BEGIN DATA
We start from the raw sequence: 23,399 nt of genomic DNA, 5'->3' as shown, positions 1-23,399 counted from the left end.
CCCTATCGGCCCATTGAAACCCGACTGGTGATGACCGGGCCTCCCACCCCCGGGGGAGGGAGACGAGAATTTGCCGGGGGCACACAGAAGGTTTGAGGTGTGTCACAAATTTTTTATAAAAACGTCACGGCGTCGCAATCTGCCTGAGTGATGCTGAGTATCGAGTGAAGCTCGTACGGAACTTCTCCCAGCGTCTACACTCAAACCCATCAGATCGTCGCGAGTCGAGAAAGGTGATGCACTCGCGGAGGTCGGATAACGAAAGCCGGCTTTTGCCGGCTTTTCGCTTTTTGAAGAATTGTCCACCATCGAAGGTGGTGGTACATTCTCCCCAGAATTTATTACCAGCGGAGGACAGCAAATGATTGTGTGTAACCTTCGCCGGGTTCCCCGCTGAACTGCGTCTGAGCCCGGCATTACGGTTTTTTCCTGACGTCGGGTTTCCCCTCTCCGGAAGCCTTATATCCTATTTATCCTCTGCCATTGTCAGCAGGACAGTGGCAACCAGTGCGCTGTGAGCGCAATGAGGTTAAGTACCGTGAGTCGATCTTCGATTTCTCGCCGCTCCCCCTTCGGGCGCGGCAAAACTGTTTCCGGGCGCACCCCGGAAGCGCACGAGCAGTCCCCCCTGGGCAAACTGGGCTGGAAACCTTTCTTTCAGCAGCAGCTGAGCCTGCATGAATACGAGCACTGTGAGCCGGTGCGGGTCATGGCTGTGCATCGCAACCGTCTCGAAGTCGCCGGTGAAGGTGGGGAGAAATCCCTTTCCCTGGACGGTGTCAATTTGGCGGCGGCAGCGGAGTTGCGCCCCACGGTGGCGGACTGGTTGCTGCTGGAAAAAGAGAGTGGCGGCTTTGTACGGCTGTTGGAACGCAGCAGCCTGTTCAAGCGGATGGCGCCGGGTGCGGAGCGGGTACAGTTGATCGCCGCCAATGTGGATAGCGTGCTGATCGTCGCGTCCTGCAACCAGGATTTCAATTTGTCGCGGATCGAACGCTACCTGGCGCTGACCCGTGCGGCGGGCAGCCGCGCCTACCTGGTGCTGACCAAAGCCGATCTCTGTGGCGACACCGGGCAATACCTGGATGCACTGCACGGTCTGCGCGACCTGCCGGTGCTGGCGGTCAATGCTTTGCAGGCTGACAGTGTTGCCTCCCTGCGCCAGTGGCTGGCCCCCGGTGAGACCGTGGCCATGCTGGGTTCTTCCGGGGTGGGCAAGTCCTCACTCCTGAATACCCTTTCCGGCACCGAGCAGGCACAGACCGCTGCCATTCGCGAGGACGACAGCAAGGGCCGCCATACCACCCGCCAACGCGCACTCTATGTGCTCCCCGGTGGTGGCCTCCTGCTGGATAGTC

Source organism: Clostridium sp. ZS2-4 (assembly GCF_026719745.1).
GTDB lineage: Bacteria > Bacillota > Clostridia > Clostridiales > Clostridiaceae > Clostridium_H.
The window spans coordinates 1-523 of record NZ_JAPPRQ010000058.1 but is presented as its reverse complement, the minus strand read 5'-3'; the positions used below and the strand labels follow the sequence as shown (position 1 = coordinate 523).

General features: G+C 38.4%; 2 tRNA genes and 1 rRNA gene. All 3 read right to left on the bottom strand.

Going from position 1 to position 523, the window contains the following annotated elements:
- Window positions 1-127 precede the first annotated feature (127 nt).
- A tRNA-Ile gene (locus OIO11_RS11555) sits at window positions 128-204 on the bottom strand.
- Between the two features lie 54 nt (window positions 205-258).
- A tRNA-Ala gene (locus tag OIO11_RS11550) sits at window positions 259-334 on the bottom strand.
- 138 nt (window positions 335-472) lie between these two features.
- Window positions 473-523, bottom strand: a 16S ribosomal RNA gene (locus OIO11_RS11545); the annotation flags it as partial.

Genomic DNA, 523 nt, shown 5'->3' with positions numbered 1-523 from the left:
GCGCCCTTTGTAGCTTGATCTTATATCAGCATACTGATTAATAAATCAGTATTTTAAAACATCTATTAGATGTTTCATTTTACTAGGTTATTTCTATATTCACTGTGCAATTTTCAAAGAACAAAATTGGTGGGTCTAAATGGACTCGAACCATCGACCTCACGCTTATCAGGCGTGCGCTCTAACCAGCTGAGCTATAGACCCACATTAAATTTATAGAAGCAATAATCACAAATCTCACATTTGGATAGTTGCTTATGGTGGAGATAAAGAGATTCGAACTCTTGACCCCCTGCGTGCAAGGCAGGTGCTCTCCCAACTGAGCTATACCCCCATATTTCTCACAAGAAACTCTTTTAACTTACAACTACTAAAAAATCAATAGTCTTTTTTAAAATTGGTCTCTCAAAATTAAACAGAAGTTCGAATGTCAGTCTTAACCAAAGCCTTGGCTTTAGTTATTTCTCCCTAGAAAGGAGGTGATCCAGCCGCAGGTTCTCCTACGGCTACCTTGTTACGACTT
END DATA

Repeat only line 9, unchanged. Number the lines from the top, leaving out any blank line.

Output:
- A tRNA-Ile gene (locus OIO11_RS11555) sits at window positions 128-204 on the bottom strand.